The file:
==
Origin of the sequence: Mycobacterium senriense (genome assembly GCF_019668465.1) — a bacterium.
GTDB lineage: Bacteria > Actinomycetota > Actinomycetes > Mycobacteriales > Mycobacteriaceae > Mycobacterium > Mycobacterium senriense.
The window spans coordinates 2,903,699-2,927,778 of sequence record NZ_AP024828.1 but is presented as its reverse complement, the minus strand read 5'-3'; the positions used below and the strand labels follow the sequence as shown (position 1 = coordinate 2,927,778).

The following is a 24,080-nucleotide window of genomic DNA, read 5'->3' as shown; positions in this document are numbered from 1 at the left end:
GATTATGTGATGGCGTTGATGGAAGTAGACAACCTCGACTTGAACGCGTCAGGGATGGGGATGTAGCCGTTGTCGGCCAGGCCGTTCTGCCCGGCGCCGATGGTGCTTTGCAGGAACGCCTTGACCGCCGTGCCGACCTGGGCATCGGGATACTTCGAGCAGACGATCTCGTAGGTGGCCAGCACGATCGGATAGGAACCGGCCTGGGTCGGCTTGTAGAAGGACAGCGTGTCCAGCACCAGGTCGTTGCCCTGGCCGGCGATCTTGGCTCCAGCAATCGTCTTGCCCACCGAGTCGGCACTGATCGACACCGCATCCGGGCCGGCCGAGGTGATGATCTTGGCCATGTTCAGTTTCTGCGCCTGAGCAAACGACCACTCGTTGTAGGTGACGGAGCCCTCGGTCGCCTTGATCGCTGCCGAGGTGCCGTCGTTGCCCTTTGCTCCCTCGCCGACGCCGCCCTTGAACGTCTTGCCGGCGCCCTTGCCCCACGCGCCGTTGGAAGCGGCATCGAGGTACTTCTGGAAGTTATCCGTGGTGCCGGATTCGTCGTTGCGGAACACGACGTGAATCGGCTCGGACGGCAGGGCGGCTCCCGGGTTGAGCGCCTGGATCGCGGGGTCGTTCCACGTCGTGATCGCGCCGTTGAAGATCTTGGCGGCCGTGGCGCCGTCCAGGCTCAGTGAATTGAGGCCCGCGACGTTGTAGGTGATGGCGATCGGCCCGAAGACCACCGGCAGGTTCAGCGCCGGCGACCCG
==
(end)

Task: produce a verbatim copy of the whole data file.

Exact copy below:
Origin of the sequence: Mycobacterium senriense (genome assembly GCF_019668465.1) — a bacterium.
GTDB lineage: Bacteria > Actinomycetota > Actinomycetes > Mycobacteriales > Mycobacteriaceae > Mycobacterium > Mycobacterium senriense.
The window spans coordinates 2,903,699-2,927,778 of sequence record NZ_AP024828.1 but is presented as its reverse complement, the minus strand read 5'-3'; the positions used below and the strand labels follow the sequence as shown (position 1 = coordinate 2,927,778).

The following is a 24,080-nucleotide window of genomic DNA, read 5'->3' as shown; positions in this document are numbered from 1 at the left end:
GATTATGTGATGGCGTTGATGGAAGTAGACAACCTCGACTTGAACGCGTCAGGGATGGGGATGTAGCCGTTGTCGGCCAGGCCGTTCTGCCCGGCGCCGATGGTGCTTTGCAGGAACGCCTTGACCGCCGTGCCGACCTGGGCATCGGGATACTTCGAGCAGACGATCTCGTAGGTGGCCAGCACGATCGGATAGGAACCGGCCTGGGTCGGCTTGTAGAAGGACAGCGTGTCCAGCACCAGGTCGTTGCCCTGGCCGGCGATCTTGGCTCCAGCAATCGTCTTGCCCACCGAGTCGGCACTGATCGACACCGCATCCGGGCCGGCCGAGGTGATGATCTTGGCCATGTTCAGTTTCTGCGCCTGAGCAAACGACCACTCGTTGTAGGTGACGGAGCCCTCGGTCGCCTTGATCGCTGCCGAGGTGCCGTCGTTGCCCTTTGCTCCCTCGCCGACGCCGCCCTTGAACGTCTTGCCGGCGCCCTTGCCCCACGCGCCGTTGGAAGCGGCATCGAGGTACTTCTGGAAGTTATCCGTGGTGCCGGATTCGTCGTTGCGGAACACGACGTGAATCGGCTCGGACGGCAGGGCGGCTCCCGGGTTGAGCGCCTGGATCGCGGGGTCGTTCCACGTCGTGATCGCGCCGTTGAAGATCTTGGCGGCCGTGGCGCCGTCCAGGCTCAGTGAATTGAGGCCCGCGACGTTGTAGGTGATGGCGATCGGCCCGAAGACCACCGGCAGGTTCAGCGCCGGCGACCCG